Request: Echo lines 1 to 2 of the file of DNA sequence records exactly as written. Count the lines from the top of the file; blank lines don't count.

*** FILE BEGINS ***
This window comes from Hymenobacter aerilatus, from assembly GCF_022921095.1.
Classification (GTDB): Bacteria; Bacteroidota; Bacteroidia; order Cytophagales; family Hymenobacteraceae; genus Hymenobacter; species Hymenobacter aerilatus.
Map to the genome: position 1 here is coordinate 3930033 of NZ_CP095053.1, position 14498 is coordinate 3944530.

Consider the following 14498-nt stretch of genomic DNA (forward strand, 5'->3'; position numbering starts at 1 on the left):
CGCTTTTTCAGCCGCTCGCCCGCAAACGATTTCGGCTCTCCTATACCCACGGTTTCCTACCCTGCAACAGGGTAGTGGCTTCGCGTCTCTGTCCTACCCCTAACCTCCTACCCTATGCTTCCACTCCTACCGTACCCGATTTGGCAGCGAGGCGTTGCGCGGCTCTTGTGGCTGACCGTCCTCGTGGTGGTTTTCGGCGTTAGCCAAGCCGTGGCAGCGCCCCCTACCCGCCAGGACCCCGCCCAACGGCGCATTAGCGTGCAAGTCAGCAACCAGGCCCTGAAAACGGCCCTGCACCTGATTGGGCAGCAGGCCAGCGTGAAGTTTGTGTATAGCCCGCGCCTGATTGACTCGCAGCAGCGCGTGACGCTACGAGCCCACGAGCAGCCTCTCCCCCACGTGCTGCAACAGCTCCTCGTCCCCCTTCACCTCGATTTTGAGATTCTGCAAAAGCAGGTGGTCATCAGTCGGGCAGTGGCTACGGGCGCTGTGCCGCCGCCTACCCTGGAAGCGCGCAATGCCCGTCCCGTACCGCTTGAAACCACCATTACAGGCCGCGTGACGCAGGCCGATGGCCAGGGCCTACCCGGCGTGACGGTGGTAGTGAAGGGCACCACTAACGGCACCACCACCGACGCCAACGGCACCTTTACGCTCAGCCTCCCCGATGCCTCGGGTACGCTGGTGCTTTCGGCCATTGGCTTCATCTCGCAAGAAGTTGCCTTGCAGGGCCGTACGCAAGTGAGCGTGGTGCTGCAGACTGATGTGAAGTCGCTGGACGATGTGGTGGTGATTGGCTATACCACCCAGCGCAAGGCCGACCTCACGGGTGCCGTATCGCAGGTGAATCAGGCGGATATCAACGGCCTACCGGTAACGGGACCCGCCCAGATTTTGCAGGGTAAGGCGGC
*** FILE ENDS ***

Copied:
This window comes from Hymenobacter aerilatus, from assembly GCF_022921095.1.
Classification (GTDB): Bacteria; Bacteroidota; Bacteroidia; order Cytophagales; family Hymenobacteraceae; genus Hymenobacter; species Hymenobacter aerilatus.